[9] The consistent thread that runs through all the decisions of this Court is that the legislature cannot directly overrule the decision or make a direction as not binding on it but has power to make the decision ineffective by removing the base on which the decision was rendered, consistent with the law of the Constitution and the legislature must have competence to do the same".

The same view as reiterated in State Of Orissa v. Gopal Chandrarath [(1995) 6 SCC 243], Bhubaneswar Singh and Anr. v. Union of India and Ors. [(1994) 6 SCC 77] and Comorin Match Industries P. Ltd, v. State of Tamil Nadu [(1996) 4 SCC 281]. It is equally settled law that validating Act cannot simply seek to take away the effect of the judgment of the Court. In such an even, it will be legislative repeal of judicial decision as had been held by this Court in Madan Mohan Pathak v. Union of India [(1978) 2 SCC 50], State of U.P. and Anr. v. Keshwav Prasad Singh [(1995) 5 SCC 587] and State of Haryana v. The Karnal Co-operative Farmers' Society Ltd. [JT 1993 (2) SC 235].

The question in this case is; whether the Legislature has merely reiterated the defect pointed out by this Court and thereby caused legislative repeal of the judicial decision or it has cured the defect pointed out by this Court so as to be in conformity with the law? In this behalf, it must be remembered on the facts in this case that acquisition is a concurrent subject vide Entry 42 in the List III of the Seventh Schedule to the constitution on which both the Parliament as well as the State Legislature have competence to enact the law suitable to the situation prevailing in the appropriate State. Article 254 of the Constitution deals with such an area. Clause [2] of Article 254 envisages that "Where a law made by the Legislature of a State with respect to one of the matters enumerated in the Concurrent List contains any provision repugnant to the provisions of an earlier law made by parliament, or an existing law with respect to that matter, then, the law so made by the Legislature of such State shall, if it has been reserved for the consideration of the President and has received his assent, prevail in that State". The scope thereof was elaborately considered by this Court in Gouri Shankar Gauri and Ors. v. State of U.P. and Ors. [(1994) 1 SCC 92 at 117-118] and it was held thus:

"...[1] Where the provisions of a Central Act and a State Act in the Concurrent List are fully inconsistent and are absolutely irreconcilable, the Central Act will prevail and the State Act will become void in view if the repugnancy:

[2] where, however, a law passed by the States comes in to collision with a law passed by Parliament on an Entry in the Concurrent List, the State Act shall prevail to the extent of the Central Act would become void provided the State Act has been passed in accordance with clause (2) Article 254:

(3) where, however, a law made by the State Legislature on a subject covered by the Concurrent List is inconsistent with or repugnant to a previous law made by parliament, then such a law can be protected by obtaining the assent of the President under Article 254 [2] of the Constitution. The result of obtaining the assent of the President would be that so far as the State Act is concerned, it will prevail in the State and overrule the provisions of the Central Act in their applicability to State only. Such a state of affairs will exist only until Parliament may at any time make a law adding to, or amending, varying or repealing the law made by the State Legislature under the proviso to Article 254.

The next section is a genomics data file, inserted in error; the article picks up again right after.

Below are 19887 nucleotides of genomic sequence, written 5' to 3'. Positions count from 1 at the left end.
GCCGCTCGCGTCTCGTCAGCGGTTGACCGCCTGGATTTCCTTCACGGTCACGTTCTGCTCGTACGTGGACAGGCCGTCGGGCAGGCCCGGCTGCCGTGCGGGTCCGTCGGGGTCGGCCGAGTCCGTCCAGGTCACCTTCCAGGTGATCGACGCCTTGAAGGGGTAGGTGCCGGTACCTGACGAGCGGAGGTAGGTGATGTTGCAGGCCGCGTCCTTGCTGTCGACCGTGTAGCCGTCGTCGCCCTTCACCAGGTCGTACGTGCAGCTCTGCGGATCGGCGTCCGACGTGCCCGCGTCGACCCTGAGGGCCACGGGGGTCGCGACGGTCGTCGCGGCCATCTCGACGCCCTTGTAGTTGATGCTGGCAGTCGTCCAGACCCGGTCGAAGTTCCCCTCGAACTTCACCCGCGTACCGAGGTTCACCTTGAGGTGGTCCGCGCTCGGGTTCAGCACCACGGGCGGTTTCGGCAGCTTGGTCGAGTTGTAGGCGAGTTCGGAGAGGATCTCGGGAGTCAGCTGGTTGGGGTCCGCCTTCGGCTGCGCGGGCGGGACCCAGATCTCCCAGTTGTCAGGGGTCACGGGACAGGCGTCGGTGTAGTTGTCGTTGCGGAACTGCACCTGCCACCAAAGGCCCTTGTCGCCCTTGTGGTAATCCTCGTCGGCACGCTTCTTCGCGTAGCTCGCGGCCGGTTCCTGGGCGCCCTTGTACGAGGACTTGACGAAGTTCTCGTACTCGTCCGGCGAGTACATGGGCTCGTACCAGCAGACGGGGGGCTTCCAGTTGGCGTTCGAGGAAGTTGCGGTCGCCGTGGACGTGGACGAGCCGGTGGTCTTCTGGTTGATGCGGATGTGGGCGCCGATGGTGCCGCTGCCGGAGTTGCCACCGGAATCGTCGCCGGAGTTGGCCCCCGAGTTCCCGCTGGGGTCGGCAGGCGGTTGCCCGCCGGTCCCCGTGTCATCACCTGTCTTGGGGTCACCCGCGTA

In that case it was held that part of the provisions were not repugnant in their application to the public men in Tamil Nadu but are void to the extent of public servants. T. Baraj v. Henry Ah Hoe [(1983) 1 SCC 177] is a case where Section 16 [1] (a) of the prevention of Food Adulteration Act, 1954 in the Concurrent List prescribes a punishment of six years and fine. The West Bengal State Legislature amended it by West Bengal Amendment Act, 1973 and prescribed a punishment of imprisonment for life for the selfsame offence under Section 16 [1] of the Act. Prevention of Food Adulteration Act was amended by Parliament in 1976. The proviso to Article 254 [2] the State law is void. Since the Central Amendment Act, 1976 occupies the same filed imposing lesser punishment, the previous State law imposing punishment of imprisonment for life, though received the assent of the President, was held to be void".

It is not in dispute that the State Amendment Act 5 of 1991 was enacted and reserved for consideration of the President and received the assent of the President on 26.2.1991 and the Act was published in the Gazette on 27.2.1991. it is to be seen that as regards simultaneous publication of the notification and the declaration in respect of acquisition of the land for public purpose exercising the power of eminent domain in certain situation where possession was need urgently, depending upon the local needs and the urgency, Government requires such power.